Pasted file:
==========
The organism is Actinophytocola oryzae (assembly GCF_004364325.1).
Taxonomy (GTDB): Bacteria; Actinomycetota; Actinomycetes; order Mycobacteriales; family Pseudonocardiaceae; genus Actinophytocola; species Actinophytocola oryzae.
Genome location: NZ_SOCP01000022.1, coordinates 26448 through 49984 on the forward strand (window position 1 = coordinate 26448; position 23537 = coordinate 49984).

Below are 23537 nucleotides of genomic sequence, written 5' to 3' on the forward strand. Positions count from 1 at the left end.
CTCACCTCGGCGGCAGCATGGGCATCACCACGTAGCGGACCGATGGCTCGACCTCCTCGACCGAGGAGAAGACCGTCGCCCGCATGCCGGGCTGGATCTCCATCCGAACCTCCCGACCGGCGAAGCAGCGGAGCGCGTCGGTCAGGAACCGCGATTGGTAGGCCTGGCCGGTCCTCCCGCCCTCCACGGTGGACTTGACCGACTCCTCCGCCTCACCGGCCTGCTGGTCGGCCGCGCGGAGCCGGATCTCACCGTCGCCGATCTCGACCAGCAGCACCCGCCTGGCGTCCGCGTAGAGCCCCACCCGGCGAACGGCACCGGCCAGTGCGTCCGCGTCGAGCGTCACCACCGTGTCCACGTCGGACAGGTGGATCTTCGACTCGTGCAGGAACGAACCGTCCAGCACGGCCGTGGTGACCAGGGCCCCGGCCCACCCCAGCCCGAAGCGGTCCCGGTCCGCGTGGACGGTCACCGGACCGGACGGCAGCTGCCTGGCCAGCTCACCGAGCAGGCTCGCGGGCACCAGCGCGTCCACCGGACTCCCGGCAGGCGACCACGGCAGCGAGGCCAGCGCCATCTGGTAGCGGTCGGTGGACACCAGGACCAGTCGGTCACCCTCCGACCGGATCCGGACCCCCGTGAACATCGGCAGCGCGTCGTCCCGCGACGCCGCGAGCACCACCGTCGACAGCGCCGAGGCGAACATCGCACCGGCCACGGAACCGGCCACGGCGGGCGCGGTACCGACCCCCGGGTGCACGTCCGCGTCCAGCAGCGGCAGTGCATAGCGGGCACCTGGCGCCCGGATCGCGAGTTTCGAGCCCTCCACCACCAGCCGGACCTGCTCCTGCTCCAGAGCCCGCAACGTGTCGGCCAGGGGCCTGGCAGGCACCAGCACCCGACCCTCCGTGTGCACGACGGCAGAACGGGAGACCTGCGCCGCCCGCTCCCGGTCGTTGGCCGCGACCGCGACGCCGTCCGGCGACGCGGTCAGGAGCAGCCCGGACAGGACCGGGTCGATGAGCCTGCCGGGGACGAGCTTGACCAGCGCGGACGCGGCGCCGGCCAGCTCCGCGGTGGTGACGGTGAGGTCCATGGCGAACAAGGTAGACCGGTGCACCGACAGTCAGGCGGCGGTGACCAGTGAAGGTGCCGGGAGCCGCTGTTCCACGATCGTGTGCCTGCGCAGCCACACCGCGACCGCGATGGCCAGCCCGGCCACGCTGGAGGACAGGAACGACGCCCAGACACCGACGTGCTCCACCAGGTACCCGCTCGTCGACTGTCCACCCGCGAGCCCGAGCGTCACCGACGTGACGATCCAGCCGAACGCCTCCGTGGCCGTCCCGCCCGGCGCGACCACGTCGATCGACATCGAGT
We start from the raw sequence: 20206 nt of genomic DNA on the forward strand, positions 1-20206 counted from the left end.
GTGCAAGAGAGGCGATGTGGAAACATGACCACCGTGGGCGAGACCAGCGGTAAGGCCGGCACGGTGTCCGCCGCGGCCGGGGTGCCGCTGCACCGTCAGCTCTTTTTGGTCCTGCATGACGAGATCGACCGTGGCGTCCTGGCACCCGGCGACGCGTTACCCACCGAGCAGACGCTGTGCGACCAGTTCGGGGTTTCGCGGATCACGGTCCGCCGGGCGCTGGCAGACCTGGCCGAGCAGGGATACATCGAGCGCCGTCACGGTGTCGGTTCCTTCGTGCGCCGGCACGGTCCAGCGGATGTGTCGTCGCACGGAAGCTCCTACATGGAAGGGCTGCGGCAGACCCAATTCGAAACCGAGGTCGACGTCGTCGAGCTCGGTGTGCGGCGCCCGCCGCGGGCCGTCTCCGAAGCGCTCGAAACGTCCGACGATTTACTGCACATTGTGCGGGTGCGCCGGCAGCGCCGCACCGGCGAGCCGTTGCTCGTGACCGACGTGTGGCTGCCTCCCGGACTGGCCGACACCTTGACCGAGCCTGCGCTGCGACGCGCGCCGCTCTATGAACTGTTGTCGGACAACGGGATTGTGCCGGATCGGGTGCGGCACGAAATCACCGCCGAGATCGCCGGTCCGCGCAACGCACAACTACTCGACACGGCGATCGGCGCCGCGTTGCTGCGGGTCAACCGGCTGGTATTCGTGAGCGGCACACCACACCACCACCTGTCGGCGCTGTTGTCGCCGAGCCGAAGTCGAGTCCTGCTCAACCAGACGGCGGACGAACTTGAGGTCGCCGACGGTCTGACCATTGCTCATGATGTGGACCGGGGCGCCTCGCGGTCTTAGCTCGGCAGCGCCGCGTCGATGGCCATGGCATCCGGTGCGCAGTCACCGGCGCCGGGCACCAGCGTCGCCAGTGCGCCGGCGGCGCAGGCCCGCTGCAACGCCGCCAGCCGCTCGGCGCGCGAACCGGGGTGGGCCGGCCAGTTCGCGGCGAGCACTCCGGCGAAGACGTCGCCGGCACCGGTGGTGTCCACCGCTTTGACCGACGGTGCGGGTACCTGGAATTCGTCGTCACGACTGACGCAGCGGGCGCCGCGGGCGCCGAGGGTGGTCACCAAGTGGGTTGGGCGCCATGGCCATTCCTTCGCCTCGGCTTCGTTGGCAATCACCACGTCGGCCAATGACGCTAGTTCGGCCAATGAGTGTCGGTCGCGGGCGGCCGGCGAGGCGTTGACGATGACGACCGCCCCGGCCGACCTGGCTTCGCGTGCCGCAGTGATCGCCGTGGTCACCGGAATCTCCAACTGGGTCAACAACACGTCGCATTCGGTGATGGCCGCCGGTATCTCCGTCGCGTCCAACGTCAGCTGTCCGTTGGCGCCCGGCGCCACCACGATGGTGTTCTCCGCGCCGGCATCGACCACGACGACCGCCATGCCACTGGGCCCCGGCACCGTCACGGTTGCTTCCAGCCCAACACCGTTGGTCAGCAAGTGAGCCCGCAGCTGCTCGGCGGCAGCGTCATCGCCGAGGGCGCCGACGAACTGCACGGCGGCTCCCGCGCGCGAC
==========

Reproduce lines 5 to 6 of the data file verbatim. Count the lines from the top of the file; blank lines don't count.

CTCACCTCGGCGGCAGCATGGGCATCACCACGTAGCGGACCGATGGCTCGACCTCCTCGACCGAGGAGAAGACCGTCGCCCGCATGCCGGGCTGGATCTCCATCCGAACCTCCCGACCGGCGAAGCAGCGGAGCGCGTCGGTCAGGAACCGCGATTGGTAGGCCTGGCCGGTCCTCCCGCCCTCCACGGTGGACTTGACCGACTCCTCCGCCTCACCGGCCTGCTGGTCGGCCGCGCGGAGCCGGATCTCACCGTCGCCGATCTCGACCAGCAGCACCCGCCTGGCGTCCGCGTAGAGCCCCACCCGGCGAACGGCACCGGCCAGTGCGTCCGCGTCGAGCGTCACCACCGTGTCCACGTCGGACAGGTGGATCTTCGACTCGTGCAGGAACGAACCGTCCAGCACGGCCGTGGTGACCAGGGCCCCGGCCCACCCCAGCCCGAAGCGGTCCCGGTCCGCGTGGACGGTCACCGGACCGGACGGCAGCTGCCTGGCCAGCTCACCGAGCAGGCTCGCGGGCACCAGCGCGTCCACCGGACTCCCGGCAGGCGACCACGGCAGCGAGGCCAGCGCCATCTGGTAGCGGTCGGTGGACACCAGGACCAGTCGGTCACCCTCCGACCGGATCCGGACCCCCGTGAACATCGGCAGCGCGTCGTCCCGCGACGCCGCGAGCACCACCGTCGACAGCGCCGAGGCGAACATCGCACCGGCCACGGAACCGGCCACGGCGGGCGCGGTACCGACCCCCGGGTGCACGTCCGCGTCCAGCAGCGGCAGTGCATAGCGGGCACCTGGCGCCCGGATCGCGAGTTTCGAGCCCTCCACCACCAGCCGGACCTGCTCCTGCTCCAGAGCCCGCAACGTGTCGGCCAGGGGCCTGGCAGGCACCAGCACCCGACCCTCCGTGTGCACGACGGCAGAACGGGAGACCTGCGCCGCCCGCTCCCGGTCGTTGGCCGCGACCGCGACGCCGTCCGGCGACGCGGTCAGGAGCAGCCCGGACAGGACCGGGTCGATGAGCCTGCCGGGGACGAGCTTGACCAGCGCGGACGCGGCGCCGGCCAGCTCCGCGGTGGTGACGGTGAGGTCCATGGCGAACAAGGTAGACCGGTGCACCGACAGTCAGGCGGCGGTGACCAGTGAAGGTGCCGGGAGCCGCTGTTCCACGATCGTGTGCCTGCGCAGCCACACCGCGACCGCGATGGCCAGCCCGGCCACGCTGGAGGACAGGAACGACGCCCAGACACCGACGTGCTCCACCAGGTACCCGCTCGTCGACTGTCCACCCGCGAGCCCGAGCGTCACCGACGTGACGATCCAGCCGAACGCCTCCGTGGCCGTCCCGCCCGGCGCGACCACGTCGATCGACATCGAGT
We start from the raw sequence: 20206 nt of genomic DNA on the forward strand, positions 1-20206 counted from the left end.